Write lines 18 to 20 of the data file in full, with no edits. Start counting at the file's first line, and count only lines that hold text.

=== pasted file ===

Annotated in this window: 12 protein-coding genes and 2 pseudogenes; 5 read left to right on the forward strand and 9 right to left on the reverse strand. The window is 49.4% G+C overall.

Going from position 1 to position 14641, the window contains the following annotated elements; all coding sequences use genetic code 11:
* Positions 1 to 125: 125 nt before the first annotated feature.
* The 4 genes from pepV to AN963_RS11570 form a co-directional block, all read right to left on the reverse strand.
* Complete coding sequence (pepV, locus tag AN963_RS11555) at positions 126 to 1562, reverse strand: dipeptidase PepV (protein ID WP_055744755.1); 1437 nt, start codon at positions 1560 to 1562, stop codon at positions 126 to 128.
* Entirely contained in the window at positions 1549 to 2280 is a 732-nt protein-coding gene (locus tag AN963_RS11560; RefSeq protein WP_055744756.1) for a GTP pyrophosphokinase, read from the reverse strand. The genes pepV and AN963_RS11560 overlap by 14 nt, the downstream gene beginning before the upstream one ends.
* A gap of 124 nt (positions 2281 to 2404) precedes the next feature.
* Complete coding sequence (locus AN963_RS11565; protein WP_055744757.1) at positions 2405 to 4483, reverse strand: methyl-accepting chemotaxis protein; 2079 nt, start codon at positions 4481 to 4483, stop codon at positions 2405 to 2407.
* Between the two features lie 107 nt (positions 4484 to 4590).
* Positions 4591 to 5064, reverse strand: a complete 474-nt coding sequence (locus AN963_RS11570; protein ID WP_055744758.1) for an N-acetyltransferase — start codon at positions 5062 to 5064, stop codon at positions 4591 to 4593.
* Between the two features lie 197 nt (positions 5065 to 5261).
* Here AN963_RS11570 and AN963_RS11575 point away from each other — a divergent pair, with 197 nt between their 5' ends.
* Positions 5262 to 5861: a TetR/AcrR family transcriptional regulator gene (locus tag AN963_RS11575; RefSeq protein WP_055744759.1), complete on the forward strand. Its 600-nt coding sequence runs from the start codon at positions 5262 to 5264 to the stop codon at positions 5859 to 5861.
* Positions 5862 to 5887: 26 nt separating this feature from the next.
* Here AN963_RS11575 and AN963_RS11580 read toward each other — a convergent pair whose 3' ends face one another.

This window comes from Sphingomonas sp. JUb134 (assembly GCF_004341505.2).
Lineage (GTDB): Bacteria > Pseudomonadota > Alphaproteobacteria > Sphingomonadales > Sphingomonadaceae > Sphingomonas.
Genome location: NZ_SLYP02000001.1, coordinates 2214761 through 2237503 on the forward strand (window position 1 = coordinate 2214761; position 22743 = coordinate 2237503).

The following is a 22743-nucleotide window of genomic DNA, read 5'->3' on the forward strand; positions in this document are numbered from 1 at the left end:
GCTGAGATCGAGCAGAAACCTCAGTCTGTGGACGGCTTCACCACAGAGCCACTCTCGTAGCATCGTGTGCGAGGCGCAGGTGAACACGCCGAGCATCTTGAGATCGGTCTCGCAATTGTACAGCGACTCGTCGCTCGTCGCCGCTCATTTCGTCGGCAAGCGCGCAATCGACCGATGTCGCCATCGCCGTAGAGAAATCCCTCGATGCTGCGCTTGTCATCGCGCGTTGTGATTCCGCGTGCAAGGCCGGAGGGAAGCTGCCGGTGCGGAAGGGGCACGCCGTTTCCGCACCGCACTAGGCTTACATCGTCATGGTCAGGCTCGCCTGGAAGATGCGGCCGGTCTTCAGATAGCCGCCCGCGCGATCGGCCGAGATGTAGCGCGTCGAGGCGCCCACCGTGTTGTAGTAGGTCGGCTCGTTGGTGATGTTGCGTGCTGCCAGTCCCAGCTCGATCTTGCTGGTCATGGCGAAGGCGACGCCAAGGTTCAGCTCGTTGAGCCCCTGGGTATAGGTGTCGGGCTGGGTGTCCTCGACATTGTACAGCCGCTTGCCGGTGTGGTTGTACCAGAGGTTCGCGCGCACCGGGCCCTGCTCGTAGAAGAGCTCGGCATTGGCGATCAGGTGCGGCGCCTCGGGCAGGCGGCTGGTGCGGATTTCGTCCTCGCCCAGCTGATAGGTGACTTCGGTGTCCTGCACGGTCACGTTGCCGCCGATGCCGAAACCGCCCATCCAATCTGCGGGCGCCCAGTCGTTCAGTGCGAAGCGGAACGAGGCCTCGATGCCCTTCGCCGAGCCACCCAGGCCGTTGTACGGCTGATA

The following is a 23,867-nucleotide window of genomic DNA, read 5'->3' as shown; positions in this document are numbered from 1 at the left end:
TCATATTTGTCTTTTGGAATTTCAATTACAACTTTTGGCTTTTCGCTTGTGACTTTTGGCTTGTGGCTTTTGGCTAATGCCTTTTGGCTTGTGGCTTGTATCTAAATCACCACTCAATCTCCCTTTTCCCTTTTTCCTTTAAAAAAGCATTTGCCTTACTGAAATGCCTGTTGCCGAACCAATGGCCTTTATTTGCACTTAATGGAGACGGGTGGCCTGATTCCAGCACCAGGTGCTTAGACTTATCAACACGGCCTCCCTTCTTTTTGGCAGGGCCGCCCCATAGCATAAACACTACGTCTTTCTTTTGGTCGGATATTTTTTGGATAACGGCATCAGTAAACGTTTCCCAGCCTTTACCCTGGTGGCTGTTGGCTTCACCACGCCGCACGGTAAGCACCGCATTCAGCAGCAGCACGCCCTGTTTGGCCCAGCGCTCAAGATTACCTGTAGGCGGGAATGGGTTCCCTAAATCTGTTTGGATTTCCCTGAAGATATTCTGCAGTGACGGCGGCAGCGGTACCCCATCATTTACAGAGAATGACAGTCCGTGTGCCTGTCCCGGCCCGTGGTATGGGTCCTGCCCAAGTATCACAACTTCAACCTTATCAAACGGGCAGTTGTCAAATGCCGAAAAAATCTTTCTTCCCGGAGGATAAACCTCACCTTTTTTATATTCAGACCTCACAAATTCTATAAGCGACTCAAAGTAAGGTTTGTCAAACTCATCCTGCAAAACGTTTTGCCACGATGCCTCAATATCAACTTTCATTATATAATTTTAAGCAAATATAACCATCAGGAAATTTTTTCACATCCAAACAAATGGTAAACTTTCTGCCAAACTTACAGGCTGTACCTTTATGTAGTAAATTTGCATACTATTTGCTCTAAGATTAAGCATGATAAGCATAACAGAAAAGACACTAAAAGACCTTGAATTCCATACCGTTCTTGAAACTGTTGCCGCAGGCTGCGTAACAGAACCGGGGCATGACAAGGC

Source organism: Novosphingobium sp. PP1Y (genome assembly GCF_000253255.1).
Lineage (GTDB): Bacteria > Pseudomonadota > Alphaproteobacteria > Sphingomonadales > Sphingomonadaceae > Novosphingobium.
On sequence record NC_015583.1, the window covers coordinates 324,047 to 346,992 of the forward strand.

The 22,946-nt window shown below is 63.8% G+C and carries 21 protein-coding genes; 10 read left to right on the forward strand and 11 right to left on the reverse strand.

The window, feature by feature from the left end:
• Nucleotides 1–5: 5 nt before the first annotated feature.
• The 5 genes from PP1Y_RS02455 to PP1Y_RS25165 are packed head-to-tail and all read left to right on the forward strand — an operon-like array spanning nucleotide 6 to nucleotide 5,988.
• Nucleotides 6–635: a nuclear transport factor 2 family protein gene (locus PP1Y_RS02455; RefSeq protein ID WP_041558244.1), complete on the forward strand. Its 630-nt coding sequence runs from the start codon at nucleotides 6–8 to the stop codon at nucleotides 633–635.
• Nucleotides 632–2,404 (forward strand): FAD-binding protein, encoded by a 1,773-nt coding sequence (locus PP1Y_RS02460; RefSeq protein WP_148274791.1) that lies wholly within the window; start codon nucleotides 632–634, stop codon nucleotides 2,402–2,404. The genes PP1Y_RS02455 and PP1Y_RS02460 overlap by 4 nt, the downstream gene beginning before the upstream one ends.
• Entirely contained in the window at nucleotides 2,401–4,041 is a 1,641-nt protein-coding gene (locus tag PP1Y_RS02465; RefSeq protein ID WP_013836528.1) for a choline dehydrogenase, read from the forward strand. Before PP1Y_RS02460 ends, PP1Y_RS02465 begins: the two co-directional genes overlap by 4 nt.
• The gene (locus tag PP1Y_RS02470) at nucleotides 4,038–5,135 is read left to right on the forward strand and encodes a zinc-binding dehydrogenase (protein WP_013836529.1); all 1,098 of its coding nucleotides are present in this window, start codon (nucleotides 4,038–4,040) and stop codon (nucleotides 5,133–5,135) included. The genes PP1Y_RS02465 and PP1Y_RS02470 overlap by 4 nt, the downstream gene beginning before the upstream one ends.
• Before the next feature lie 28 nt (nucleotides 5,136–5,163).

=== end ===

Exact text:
Genome location: NZ_SLYP02000001.1, coordinates 2214761 through 2237503 on the forward strand (window position 1 = coordinate 2214761; position 22743 = coordinate 2237503).

The following is a 22743-nucleotide window of genomic DNA, read 5'->3' on the forward strand; positions in this document are numbered from 1 at the left end:
GCTGAGATCGAGCAGAAACCTCAGTCTGTGGACGGCTTCACCACAGAGCCACTCTCGTAGCATCGTGTGCGAGGCGCAGGTGAACACGCCGAGCATCTTGAGATCGGTCTCGCAATTGTACAGCGACTCGTCGCTCGTCGCCGCTCATTTCGTCGGCAAGCGCGCAATCGACCGATGTCGCCATCGCCGTAGAGAAATCCCTCGATGCTGCGCTTGTCATCGCGCGTTGTGATTCCGCGTGCAAGGCCGGAGGGAAGCTGCCGGTGCGGAAGGGGCACGCCGTTTCCGCACCGCACTAGGCTTACATCGTCATGGTCAGGCTCGCCTGGAAGATGCGGCCGGTCTTCAGATAGCCGCCCGCGCGATCGGCCGAGATGTAGCGCGTCGAGGCGCCCACCGTGTTGTAGTAGGTCGGCTCGTTGGTGATGTTGCGTGCTGCCAGTCCCAGCTCGATCTTGCTGGTCATGGCGAAGGCGACGCCAAGGTTCAGCTCGTTGAGCCCCTGGGTATAGGTGTCGGGCTGGGTGTCCTCGACATTGTACAGCCGCTTGCCGGTGTGGTTGTACCAGAGGTTCGCGCGCACCGGGCCCTGCTCGTAGAAGAGCTCGGCATTGGCGATCAGGTGCGGCGCCTCGGGCAGGCGGCTGGTGCGGATTTCGTCCTCGCCCAGCTGATAGGTGACTTCGGTGTCCTGCACGGTCACGTTGCCGCCGATGCCGAAACCGCCCATCCAATCTGCGGGCGCCCAGTCGTTCAGTGCGAAGCGGAACGAGGCCTCGATGCCCTTCGCCGAGCCACCCAGGCCGTTGTACGGCTGATA